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Retired Supreme Court Justice John Paul Stevens, 99, Has Died


Retired Supreme Court Justice John Paul Stevens is dead at the age of 99. Multiple news outlets and SCOTUSblog have confirmed Stevens’s passing.

Stevens served on the Supreme Court from 1975 until 2010.

Stevens died at Holy Cross Hospital in Ft. Lauderdale after suffering a stroke on Monday, July 15. He is survived by his daughters Elizabeth and Susan, nine grandchildren and 13 great grandchildren. He was a Chicago native.

“On behalf of the Court and retired Justices, I am saddened to report that our colleague Justice John Paul Stevens has passed away,” a statement from Chief Justice John Roberts began. “A son of the Midwest heartland and a veteran of World War II, Justice Stevens devoted his life long to public service, including 35 years on the Supreme Court. He brought to our bench an inimitable blend of kindness, humility, wisdom, and independence. His unrelenting commitment to justice has left us a better nation. We extend our deepest condolences to his children Elizabeth and Susan, and to his extended family.”

The Supreme Court noted that Stevens served in the Navy from 1942-1945 and has authored three books. Prior to serving on the Supreme Court, Stevens sat on the U.S. Court of Appeals for the Seventh Circuit. He was appointed in 1970 by Richard Nixon.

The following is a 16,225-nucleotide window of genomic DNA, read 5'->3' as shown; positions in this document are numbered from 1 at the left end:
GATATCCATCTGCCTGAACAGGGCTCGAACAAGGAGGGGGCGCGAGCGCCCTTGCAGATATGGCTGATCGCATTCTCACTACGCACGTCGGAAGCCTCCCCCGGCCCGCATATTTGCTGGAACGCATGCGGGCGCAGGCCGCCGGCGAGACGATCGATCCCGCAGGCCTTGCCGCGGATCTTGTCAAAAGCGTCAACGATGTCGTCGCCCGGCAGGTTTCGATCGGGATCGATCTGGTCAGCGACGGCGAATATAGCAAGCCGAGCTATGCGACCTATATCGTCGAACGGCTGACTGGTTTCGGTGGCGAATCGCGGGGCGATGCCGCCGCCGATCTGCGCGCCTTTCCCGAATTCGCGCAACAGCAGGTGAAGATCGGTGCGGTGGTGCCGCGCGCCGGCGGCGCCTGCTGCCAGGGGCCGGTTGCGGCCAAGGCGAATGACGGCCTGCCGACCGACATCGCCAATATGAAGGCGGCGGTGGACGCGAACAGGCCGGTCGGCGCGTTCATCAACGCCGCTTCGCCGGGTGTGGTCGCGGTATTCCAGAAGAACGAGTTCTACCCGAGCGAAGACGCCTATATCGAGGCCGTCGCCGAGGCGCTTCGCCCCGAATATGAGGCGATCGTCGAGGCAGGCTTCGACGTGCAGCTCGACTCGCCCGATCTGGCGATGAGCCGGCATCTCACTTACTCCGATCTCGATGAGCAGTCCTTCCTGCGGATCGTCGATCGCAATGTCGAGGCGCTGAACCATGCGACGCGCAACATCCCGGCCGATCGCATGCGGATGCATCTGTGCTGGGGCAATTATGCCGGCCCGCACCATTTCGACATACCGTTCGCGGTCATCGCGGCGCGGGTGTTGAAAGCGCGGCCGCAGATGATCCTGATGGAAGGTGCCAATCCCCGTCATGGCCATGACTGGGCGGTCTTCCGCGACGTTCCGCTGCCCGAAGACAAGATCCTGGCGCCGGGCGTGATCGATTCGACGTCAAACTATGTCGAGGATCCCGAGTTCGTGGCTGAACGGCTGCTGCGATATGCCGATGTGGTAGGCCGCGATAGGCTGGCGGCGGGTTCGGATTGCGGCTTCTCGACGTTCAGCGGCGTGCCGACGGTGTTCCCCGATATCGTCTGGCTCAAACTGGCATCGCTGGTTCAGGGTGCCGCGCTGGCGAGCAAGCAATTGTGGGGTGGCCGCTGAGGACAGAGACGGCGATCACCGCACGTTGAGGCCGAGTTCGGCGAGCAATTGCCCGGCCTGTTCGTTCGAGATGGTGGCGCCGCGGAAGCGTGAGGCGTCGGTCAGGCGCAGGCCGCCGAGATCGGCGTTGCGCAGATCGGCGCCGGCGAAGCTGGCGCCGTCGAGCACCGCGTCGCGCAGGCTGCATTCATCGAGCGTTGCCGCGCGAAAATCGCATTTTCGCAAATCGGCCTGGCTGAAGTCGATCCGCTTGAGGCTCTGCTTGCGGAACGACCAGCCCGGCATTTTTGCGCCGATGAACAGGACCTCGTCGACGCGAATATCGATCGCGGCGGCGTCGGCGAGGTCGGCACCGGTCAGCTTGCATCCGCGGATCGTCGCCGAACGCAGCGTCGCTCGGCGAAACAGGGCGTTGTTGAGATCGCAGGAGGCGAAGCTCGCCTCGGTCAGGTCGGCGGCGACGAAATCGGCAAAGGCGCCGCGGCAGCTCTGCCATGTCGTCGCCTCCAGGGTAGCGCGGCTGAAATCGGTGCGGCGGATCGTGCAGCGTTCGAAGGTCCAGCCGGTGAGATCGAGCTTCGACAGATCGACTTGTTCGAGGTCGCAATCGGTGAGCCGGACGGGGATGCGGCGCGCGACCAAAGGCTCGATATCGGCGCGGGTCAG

Stevens was appointed to the Supreme Court by Gerald Ford and replaced on the bench by Supreme Court Justice Elena Kagan when he retired. Stevens, remembered as the “leader of the liberal wing” of the high court, in his last months and years voiced criticism of the Second Amendment, even wondering why abolishing the Second Amendment wasn’t more popular.

In an interview that posted on SCOTUSblog in June, Stevens said he wished his dissent in District of Columbia v. Heller was “more forceful.”

“I think that interpreting the Second Amendment to protect the individual right to own firearms is really just absurd, and it’s also terribly important,” he said. “It happens over and over and over again. I think I should have been more forceful in making that point in my Heller dissent.

Stevens memorably wrote an op-ed in the New York Times in 2018, shortly after the Valentine’s Day massacre at Marjory Stoneman Douglas High School in Parkland, Florida. In it, he praised student activists while also advising them to “seek more effective and more lasting reform,” namely the “repeal of the Second Amendment.”

“Concern that a national standing army might pose a threat to the security of the separate states led to the adoption of that amendment, which provides that ‘a well regulated militia, being necessary to the security of a free state, the right of the people to keep and bear arms, shall not be infringed,'” Stevens wrote. “Today that concern is a relic of the 18th century.”

[Image via Allison Shelley/Getty Images]

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Matt Naham is the Senior A.M. Editor of Law&Crime.